And they need it. They’ve lost a key, hard-to-replace player from each side of the ball the last two weeks, and an extra week of rest, recovery, and practice might be just what the doctor ordered. And while the Joe Staley and Akhello Witherspoon injuries are certainly daunting, one can only be impressed with how the team has moved the ball on offense, and stopped their opponent on defense. Sure, there’s the little matter of five turnovers, but that only makes the win, and the 24 points they put up more impressive. They don’t win that game that year. And Jimmy G was a big reason for that.

But there’s also an undeniable sloppiness to the team’s play that can’t be ignored. Even before this past week, they committed 20 penalties and had four TD’s called back. Again, the fact those mistakes haven’t cost them a game or kept them from scoring enough is impressive. But that’s kind of like being good at driving drunk — it’s better than being bad at it, but you shouldn’t be doing it at all. If the 49ers keep doing it, it’s going to cost them games. So here’s to hoping Kyle Shanahan impresses that on his team over the bye week.

11. Chicago Bears (2-1)

12. Houston Texans (2-1)

Tier 6: Underrated

Nobody had these teams doing anything, at least not after Andrew Luck retired, but here they are.

13. Indianapolis Colts (2-1)

The Colts lost their starting QB just before the season, yet find themselves tied atop their division, with their only loss coming on the road in OT. Andrew who?

14. Buffalo Bills (3-0)

15. Detroit Lions (2-0-1)

Tier 7: Overrated

You thought at least one of these teams was good. Now you’re not so sure.

16. Los Angeles Chargers (1-2)

17. Cleveland Browns (1-2)

18. Atlanta Falcons (1-2)

19. Seattle Seahawks (2-1)

Thud. I’m talking about the sound of Seattle falling to earth against the Drew Brees-less Saints, not the sound of a football meeting Pete Carroll’s face.

The Seahawks looked like a soft 2-0 coming in, and then went out and proved it on the field.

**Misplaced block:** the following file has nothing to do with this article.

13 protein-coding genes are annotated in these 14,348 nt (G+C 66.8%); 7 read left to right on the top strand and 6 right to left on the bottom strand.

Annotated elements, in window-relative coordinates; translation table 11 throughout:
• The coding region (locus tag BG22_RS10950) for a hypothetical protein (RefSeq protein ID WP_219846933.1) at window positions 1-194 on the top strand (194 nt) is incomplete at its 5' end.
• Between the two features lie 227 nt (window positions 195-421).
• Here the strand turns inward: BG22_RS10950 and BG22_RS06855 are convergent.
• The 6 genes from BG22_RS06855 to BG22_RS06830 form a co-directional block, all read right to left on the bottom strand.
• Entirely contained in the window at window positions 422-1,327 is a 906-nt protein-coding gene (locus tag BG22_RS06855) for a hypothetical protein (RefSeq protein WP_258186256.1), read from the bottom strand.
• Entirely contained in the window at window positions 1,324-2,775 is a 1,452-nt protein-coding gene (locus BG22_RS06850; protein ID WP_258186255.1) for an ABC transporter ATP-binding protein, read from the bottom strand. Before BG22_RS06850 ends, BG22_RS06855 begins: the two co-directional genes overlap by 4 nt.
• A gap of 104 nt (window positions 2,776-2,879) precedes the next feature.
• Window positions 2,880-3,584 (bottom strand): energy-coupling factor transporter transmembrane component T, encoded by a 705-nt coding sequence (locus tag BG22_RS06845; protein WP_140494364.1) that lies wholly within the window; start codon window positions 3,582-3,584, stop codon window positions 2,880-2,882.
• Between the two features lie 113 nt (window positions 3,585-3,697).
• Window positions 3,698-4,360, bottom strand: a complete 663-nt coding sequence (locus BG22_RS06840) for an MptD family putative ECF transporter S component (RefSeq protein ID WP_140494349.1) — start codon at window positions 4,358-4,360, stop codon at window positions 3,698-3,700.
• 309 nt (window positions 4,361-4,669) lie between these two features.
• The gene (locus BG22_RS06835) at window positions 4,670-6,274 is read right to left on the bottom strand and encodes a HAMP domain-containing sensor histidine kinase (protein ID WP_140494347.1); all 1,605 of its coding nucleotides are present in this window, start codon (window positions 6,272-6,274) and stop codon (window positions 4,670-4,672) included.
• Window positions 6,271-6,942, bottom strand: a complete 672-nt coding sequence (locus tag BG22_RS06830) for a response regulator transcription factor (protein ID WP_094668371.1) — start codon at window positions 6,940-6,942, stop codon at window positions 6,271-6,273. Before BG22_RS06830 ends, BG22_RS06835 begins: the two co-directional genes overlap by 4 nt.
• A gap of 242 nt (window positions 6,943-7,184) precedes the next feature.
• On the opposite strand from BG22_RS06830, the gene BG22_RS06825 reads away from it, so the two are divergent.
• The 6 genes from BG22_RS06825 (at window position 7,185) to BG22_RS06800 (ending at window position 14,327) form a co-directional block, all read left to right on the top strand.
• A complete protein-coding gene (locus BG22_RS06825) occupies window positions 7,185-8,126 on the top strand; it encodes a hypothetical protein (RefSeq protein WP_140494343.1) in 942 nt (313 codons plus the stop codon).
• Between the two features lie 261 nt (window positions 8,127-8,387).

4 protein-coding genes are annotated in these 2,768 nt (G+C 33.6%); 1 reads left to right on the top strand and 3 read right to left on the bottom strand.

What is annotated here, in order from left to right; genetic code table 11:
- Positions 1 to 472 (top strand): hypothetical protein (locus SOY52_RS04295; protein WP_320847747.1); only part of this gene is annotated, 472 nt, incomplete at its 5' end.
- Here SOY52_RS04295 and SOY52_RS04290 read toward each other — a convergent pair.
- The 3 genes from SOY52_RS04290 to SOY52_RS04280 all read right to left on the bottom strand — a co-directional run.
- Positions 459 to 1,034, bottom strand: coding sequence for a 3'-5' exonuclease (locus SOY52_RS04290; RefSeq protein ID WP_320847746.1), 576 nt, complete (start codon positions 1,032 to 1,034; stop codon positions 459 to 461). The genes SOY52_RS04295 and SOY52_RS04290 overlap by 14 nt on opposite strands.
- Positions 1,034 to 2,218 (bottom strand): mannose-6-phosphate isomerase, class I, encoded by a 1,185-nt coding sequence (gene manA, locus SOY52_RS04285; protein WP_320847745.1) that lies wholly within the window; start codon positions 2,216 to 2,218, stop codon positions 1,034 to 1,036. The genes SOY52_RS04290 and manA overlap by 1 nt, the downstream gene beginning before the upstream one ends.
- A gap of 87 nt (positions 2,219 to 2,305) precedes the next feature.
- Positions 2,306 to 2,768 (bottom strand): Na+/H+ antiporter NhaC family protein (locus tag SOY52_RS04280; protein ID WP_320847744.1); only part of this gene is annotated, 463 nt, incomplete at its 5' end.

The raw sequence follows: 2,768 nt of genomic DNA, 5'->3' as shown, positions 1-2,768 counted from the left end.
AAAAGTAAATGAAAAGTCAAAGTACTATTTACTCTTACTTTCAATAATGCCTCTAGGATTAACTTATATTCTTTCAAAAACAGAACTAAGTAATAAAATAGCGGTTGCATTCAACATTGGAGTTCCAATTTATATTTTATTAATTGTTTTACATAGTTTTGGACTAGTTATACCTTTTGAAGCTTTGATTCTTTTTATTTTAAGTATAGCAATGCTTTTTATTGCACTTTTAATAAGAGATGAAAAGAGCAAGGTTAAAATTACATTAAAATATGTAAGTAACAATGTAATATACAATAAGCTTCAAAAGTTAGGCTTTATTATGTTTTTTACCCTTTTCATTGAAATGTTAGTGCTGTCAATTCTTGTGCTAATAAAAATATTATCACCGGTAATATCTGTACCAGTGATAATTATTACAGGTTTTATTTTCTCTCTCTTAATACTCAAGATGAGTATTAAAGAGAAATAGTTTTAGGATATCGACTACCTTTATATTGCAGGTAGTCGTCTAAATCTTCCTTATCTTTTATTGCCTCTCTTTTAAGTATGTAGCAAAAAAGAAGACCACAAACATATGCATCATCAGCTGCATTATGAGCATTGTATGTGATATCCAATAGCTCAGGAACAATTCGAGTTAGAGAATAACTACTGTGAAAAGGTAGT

Tier 8: Mediocrity At Its Finest

You could convince me one of these teams will turn it around and make the playoffs. Especially if their QB’s name rhymed with Shmardner Shminshew. I’d also accept Schmyle Schmallen.

20. Tampa Bay Buccaneers (1-2)

21. Carolina Panthers (1-2)

22. Jacksonville Jaguars (1-2)

23. Tennessee Titans (1-2)

Tennessee is one of the most feast or famine teams in the NFL. Having an inaccurate passer is one reason for that. On Thursday night, Marcus Mariota made some of the most inaccurate passes you’ll ever see in an NFL game.

Of course, Mariota was under constant attack from a rush which sacked him nine times.

I’m not confident Ryan Tannehill would be any better than Mariota, but you have to wonder when we might find out.

Tier 9: Could Still Easily Beat The Dolphins

So they’ve got that going for them. Which is nice.

24. Pittsburgh Steelers (0-3)

25. Arizona Cardinals (0-2-1)

26. Oakland Raiders (1-2)

27. New York Giants (1-2)

29. Washington Redskins (0-3)

29. Denver Broncos (0-3)

30. Cincinnati Bengals (0-3)

31. New York Jets (0-3)

Are we sure they’d be worse with a mono-stricken Darnold starting at QB?

32. Vic Fangio

I love to toot my own horn about the predictions I get right (and plan on continuing), so I have to come clean when I’m wrong. I thought Fangio and the Broncos’ defensive talent was a marriage made in heaven. But the Broncos are the first team to have zero through three weeks since the sack became a stat, with Bradley Chubb and Von Miller on the roster, and the team is 0-3. It’s early, but Fangio has the look of a one-and-done coach.

Tier 10: #FishTank

They went and did it. They made me give them their tier.

33. Miami Dolphins (0-3)

Just look at where the Dolphins are compared to the rest of the league here:

The Phins are making my survivor pool a breeze this year. We might have to split the pot 400 ways.